Parian is a type of "Bisque" pottery. It was named after Paros, a Greek island renowned for its fine-textured, white marble of the same name. Invented by Thomas Battam, Parian provided a lower cost alternative to carved Marble. A notable advantage was that it could be prepared in a liquid form and cast in a mold - a quality lending itself to mass production.
Parian ware was utilized mainly for busts and figurines, and occasionally for dishes and small vases such as might be carved from marble. Several English factories claimed credit for its development. The Staffordshire firm run by William Taylor Copeland and Thomas Garrett first produced and marketed it in 1842.
There are essentially 2 types of Parian pottery. The first is used in the making of statues or figures and is call "statuary". The second type is called Parian Ware and is used in the creation of small dishes and vases and the like.
This wonderful pitcher stands approximately 10" in height and is nearly 8" in width. The pitcher depicts two lovers holding hands in either a lush forest or perhaps on an island on one side; on the other side the man and the woman are seated next to one another while cradling either a bowl or a cup.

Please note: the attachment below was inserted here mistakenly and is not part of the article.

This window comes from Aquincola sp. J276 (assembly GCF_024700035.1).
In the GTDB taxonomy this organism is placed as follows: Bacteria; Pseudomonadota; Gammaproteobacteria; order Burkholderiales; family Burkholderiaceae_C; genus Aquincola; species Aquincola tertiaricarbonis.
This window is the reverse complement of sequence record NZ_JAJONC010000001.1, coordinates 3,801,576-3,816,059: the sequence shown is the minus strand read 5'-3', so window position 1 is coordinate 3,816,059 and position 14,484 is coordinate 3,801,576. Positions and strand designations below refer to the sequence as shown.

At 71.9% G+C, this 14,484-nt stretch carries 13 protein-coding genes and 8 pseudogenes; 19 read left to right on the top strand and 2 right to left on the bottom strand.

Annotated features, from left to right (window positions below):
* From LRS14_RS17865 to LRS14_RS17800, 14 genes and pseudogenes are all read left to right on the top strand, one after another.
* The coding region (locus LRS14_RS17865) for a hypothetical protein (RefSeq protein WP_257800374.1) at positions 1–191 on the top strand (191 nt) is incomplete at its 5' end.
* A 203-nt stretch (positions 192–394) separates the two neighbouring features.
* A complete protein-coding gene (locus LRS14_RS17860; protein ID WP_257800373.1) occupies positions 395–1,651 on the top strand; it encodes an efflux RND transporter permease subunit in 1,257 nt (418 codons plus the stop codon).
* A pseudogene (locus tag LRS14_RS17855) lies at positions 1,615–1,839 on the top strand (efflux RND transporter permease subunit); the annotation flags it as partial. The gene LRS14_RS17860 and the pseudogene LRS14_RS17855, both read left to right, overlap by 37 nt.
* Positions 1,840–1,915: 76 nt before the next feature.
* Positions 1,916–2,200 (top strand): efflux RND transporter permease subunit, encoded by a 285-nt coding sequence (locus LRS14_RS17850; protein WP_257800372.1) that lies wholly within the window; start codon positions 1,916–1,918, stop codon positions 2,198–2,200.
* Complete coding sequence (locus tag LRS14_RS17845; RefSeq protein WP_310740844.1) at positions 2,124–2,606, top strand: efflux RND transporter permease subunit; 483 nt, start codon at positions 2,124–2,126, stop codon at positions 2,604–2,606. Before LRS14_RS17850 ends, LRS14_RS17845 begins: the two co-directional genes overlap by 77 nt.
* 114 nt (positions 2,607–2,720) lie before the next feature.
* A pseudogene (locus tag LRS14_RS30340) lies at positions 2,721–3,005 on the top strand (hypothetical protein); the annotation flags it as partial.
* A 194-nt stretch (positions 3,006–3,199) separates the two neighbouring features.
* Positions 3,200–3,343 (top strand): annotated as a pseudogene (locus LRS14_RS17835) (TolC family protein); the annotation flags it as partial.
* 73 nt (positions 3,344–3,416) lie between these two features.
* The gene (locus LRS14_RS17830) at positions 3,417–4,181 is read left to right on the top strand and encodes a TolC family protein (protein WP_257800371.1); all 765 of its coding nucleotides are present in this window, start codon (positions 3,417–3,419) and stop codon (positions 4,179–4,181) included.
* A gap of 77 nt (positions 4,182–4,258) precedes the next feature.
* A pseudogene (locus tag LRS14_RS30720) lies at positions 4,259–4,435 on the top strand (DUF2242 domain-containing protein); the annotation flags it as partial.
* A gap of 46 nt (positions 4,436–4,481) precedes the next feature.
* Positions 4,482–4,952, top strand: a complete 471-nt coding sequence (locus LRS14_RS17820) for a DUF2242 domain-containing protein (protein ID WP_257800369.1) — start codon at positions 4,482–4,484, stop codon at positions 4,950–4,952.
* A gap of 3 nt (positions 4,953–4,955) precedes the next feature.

There are no cracks or chips in evidence.
There are lines in evidence (in the inner rear surface of the pitcher) that would seem to indicate that they were a end result of the manufacturing process of this piece. We also can definitely see a "mold seam" down the front of the pitcher; which again appears to be a result of it's manufacture. It does appear from our research that this manufacturing process may leave slight blemishes such as those described above. They do not however diminish the beauty / impact of the piece in any way.
A wonderful handcrafted piece that must be seen up close to be fully appreciated.
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